In March 2018, the Nepal Picture Library—a digital photo-archive based out of Kathmandu that focusses on Nepali social and cultural history—put out a public call. They were looking for researchers to help build a visual archive examining women’s histories in the country. The research work first became open to the public at an exhibition titled “The Public Life of Women: A Feminist Memory Project,” which was part of a photography festival held in Kathmandu later that year. The archive, which continues to evolve, includes photographs, letters, diary entries, pamphlets and other formal and informal records documenting women and the role women have played in Nepal’s contemporary history, starting from the mid 1930s.
The intention of the research project, which officially began in April 2018, was to assemble a feminist history of Nepal. It attempted to redefine and reclaim mainstream narratives which have historically been dominated by men. Although the project’s focus was on gender inclusivity, there was also a recognition that the “past needed to be freed from the grips of economically and culturally dominant groups.” The archive, which now stands at close to eight thousand photographs, makes evident that despite women having played critical roles in political, social and cultural spheres of history, they have failed to be recognised or remembered for their contribution. While the narratives of women have often been cast, if at all, in light of their struggles in domestic spaces, their participation in public life has largely been ignored or considered anecdotal, at best. The archive, particularly being one that is visual, seeks to offset this notion, paving the way for a history of a country to be seen through an alternate lens.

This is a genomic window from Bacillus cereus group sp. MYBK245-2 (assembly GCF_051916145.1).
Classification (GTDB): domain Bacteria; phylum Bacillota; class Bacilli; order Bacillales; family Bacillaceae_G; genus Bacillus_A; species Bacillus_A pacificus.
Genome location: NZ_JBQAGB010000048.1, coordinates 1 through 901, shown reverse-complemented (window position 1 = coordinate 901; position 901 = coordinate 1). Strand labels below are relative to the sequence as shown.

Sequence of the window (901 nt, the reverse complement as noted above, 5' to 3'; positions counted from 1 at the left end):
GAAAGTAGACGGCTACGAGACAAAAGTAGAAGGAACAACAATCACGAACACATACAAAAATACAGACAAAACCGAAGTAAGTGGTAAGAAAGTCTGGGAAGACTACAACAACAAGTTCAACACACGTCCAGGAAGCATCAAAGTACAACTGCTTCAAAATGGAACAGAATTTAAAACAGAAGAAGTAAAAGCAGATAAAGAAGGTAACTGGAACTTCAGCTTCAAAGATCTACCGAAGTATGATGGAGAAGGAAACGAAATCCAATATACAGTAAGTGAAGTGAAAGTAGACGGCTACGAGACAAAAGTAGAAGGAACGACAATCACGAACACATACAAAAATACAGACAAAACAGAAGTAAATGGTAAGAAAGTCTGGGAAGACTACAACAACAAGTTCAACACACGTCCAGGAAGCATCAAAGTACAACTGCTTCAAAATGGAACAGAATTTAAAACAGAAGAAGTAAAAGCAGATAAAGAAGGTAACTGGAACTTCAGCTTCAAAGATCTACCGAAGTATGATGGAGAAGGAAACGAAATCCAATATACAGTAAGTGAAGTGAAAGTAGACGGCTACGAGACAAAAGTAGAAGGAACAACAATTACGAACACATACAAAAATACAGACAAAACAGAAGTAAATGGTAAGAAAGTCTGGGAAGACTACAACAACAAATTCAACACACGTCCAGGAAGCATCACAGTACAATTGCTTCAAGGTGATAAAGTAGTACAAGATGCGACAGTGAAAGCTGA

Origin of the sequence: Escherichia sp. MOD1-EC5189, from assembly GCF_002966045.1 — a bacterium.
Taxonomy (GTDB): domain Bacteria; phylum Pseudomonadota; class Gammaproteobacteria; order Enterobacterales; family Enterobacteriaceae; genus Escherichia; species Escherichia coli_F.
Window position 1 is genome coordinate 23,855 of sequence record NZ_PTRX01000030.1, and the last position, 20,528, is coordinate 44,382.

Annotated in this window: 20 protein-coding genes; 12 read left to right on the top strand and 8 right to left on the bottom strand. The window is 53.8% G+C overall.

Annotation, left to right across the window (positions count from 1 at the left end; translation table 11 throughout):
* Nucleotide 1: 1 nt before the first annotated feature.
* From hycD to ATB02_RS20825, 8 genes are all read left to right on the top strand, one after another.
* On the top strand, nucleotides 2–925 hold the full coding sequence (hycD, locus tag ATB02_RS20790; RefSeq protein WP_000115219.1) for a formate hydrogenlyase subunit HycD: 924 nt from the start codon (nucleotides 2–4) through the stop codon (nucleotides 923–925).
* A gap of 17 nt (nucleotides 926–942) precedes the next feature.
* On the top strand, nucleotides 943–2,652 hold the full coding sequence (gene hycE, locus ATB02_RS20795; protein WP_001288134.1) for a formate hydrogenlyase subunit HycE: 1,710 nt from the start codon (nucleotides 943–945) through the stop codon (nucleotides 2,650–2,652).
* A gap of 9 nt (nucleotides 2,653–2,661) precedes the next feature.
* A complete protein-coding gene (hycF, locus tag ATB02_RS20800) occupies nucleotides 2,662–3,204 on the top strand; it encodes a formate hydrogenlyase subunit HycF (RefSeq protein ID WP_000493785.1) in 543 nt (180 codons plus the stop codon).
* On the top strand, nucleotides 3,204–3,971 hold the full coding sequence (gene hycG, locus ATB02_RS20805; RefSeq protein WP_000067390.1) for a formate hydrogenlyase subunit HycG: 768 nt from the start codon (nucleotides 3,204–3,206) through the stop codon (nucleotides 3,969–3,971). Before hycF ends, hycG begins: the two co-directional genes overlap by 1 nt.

With the archive, Diwas Raja Kc, the lead researcher and archivist of the Feminist Memory Project, and NayanTara Gurung Kakshapati, the founding director of the Nepal Picture Library, make the case for building a women’s history. Positioned as an “archival campaign,” this is an attempt to ensure that women’s “historical visibility will advance the case for liberation.” The exhibition was divided into six thematic sections: “Women of the People” focusses on women taking to political action; “Reading under the Candelight” deals with women who made headways in the field of education; “Women for Women” looks at women who were active in civil society; “Words of Women” documents women who penned feminist literature; “A Room of One’s Own,” which recreated the writing room of the acclaimed Nepali author Parijat; and “Out in the World” contains photographs of women who travelled the world “to express their freedom and their agency.
The Caravan has excerpted part of this exhibition, and interviewed Raja Kc and Kakshapati—who are also the curators of the showcase—in an attempt to gain insights into their methodology for this project and its future directions.